Visitors who first come to look at park homes regularly ask how the homes are put together. I thought I would use this opportunity to detail how the park home arrives at its designated site.
As a typical residential park home measures at 20×40’, the park homes are delivered as two separate units. They are split length ways with each measuring at 10’ wide.
Before they are dispatched, the park home will have enclosed inside all of the furniture and fittings that are to be included as part of the home. Fixed fittings tend to be loosely in their designated place. Floors are carpeted provided that they do not require fitting across the two units when they are joined and most of the furniture remains packaged either in its flatpacked state or in its finished form. As the two parts of the park home are delivered on separate vehicles each exposed half is protected with plastic to protect it from the elements during transit.
When the home is ready for transporting, it’s towed by a winch onto the Large Goods Vehicle. Depending on the journey that the units will be taking, police are informed of their planned route so that preparations can be put in place to minimize disruption during its journey and when it arrives at its destination.
When the park home arrives at the park, the two units will be individually positioned on the allocated plot. Each unit will have a tow bar attached, and from the LGV, typically a Land Rover will fasten to the tow bar to help lower the unit onto the road. The LGV’s winch gives support so that unit doesn’t fall too suddenly.
Upon the unit being removed from the vehicle, the Land Rover will then tow the unit into place. It sounds a simple task but depending on the plots positioning and obstacles that may restrict towing movement, the route has to be planned and eyes are on all four corners during the units movements to ensure that there are no collisions.
The process is repeated for the second part of the unit. Upon matching the two exposed sides of the park home, the plastic is removed, and the two parts of the home are placed together on the designated plot. From here on, the siting team will go about fastening the two parts of the home; jacks are put in place to elevate the wheels on the 2 parts of the park home and the siting team can then begin plastering, painting, carpeting, constructing and positioning appliances.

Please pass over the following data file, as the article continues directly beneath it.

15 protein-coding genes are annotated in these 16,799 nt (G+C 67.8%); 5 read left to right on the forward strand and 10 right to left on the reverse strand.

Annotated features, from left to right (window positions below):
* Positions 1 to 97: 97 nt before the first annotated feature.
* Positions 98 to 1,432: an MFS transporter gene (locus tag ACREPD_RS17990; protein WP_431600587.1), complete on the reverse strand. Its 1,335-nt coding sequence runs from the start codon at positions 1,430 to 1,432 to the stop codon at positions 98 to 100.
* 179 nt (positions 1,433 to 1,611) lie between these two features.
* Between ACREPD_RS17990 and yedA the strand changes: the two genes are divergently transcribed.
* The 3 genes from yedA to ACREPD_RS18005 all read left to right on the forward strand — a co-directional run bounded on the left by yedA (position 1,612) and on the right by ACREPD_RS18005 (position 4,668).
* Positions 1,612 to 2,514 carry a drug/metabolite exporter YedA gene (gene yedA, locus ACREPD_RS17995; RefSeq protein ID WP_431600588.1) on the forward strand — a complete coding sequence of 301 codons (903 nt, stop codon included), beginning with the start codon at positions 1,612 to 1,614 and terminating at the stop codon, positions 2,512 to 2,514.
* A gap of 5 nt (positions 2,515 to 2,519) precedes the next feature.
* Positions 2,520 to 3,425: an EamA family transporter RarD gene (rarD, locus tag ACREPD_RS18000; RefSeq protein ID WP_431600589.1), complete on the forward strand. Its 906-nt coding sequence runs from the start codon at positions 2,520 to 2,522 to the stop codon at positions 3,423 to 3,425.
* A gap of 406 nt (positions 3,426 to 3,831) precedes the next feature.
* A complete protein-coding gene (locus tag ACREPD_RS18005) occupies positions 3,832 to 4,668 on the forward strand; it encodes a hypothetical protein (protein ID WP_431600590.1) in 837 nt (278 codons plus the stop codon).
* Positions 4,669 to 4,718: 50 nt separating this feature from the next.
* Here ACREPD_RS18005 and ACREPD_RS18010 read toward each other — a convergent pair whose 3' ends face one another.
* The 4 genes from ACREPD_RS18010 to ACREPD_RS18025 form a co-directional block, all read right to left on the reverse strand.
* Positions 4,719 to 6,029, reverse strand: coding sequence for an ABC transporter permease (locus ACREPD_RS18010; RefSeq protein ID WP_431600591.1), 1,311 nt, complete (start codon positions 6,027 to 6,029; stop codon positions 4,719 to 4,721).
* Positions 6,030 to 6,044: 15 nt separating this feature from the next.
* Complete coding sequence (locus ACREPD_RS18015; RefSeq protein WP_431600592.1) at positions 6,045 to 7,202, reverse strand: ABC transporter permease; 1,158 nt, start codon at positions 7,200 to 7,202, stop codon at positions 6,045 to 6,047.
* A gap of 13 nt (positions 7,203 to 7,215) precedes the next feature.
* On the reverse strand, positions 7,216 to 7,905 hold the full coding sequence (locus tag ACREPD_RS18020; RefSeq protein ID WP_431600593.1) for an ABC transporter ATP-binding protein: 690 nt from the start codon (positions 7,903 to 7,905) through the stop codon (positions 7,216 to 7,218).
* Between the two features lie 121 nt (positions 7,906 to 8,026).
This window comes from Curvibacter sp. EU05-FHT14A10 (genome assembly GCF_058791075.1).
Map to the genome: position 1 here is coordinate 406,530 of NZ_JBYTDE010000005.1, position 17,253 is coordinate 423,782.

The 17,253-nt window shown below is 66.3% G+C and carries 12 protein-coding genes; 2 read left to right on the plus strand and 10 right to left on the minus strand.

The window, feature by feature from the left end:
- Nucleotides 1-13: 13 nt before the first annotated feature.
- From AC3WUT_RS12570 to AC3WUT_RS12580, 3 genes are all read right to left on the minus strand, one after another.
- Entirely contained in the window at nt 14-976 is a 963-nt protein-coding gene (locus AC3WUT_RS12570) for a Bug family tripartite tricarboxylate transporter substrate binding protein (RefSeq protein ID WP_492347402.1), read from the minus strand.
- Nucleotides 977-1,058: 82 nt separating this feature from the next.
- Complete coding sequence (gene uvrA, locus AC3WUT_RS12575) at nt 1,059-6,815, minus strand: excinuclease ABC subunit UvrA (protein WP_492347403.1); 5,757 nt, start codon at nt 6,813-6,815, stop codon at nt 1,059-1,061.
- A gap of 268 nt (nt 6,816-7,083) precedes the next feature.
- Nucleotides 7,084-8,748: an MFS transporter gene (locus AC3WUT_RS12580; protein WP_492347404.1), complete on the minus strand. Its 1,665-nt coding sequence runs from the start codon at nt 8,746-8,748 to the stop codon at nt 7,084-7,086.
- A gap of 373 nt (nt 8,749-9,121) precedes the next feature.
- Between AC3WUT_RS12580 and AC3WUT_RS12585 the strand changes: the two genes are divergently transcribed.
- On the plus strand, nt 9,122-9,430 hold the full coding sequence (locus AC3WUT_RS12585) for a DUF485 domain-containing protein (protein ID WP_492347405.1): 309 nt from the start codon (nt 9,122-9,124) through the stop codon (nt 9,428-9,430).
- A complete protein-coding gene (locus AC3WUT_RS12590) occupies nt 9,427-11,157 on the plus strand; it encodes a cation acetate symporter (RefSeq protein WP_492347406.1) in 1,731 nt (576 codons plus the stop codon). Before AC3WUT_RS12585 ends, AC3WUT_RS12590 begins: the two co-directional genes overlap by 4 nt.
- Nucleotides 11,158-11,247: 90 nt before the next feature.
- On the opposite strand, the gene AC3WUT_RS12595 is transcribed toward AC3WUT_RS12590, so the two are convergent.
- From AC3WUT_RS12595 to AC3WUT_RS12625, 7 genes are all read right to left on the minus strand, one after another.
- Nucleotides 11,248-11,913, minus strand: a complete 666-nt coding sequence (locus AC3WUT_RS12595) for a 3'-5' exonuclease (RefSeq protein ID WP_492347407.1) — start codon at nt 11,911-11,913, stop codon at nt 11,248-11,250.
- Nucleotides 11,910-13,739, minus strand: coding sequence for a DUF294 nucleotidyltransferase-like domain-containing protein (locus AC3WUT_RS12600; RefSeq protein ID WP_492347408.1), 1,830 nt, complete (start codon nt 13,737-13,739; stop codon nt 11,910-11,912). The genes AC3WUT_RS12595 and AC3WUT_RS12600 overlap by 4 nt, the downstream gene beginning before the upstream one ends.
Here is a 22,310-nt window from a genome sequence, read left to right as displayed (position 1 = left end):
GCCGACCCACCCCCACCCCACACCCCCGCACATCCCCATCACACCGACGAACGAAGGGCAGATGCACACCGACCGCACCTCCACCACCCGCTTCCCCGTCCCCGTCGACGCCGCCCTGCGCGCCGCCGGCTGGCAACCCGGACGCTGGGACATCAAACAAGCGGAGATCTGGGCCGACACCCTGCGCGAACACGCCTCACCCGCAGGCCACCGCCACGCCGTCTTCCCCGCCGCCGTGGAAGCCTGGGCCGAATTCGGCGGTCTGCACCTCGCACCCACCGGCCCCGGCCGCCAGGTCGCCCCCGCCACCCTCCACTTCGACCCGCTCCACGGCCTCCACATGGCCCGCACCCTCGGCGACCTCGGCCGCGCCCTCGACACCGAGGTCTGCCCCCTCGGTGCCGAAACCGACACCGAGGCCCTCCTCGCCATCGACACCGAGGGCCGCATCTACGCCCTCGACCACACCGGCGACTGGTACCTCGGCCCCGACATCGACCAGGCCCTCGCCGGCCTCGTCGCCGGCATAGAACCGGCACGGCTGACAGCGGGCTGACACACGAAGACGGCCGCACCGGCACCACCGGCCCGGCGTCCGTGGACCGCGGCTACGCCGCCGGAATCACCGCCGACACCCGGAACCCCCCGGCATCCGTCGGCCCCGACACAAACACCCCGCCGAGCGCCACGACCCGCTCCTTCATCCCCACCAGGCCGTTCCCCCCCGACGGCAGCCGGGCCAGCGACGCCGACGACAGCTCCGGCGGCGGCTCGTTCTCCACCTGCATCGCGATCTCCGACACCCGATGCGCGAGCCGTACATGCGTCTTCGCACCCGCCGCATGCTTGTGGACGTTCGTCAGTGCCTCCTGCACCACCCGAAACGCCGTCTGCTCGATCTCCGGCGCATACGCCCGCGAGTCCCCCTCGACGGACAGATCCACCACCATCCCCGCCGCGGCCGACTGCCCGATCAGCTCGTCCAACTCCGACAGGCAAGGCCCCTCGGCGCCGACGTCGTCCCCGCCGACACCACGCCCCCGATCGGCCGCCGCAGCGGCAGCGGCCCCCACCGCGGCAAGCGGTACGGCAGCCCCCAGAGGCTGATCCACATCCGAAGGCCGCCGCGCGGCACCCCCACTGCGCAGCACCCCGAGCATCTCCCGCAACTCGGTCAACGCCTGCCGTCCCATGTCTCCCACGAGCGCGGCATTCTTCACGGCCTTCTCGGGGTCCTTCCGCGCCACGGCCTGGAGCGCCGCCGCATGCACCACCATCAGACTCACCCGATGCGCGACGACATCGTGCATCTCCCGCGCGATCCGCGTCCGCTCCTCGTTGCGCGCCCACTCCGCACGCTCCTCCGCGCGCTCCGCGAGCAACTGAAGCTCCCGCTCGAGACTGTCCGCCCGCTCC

In total, the transport and siting of a park home takes a couple of days. Once the siters have completed their job, the electrician and plumber commence their roles fitting incomplete connections and ensuring that they are certified safe for the to be residents.
Once the electrician and plumber have completed their tasks, a bricklayer is scheduled to build the skirting of the park home (between the ground and the park home – where the chassis is exposed). Once the brick work is complete, a hatch is assembled to allow access underneath the park home when it is required.
Part of the bricklaying will include the construction of the steps that lead to the two entrances of the park home. After all the brickwork is complete, the railings can be fitted. At Parklands they are constructed by an ironmonger. He will take measurements during the construction of the steps so that they can start constructing the railings as speedily as possible and avoid any delays.
Once a park home is in place and sited, we like to give ourselves 4 weeks to complete the park home so that it is ready to move into in its entirety. Finally, the resident takes on the keys, and they move into their brand new park home.
The next occasion that we have a park home arrive at Parklands I will film it so you will be able to see for yourself exactly how it is delivered and put together.
A common request by to-be residents at Parklands is to visit the day that their new park home arrives at Parklands. It’s impressive to see a home being planted on its plot.
There’s something impressive about seeing a home being put together. I thought I would use this opportunity to detail how the park homes arrive at their designated site.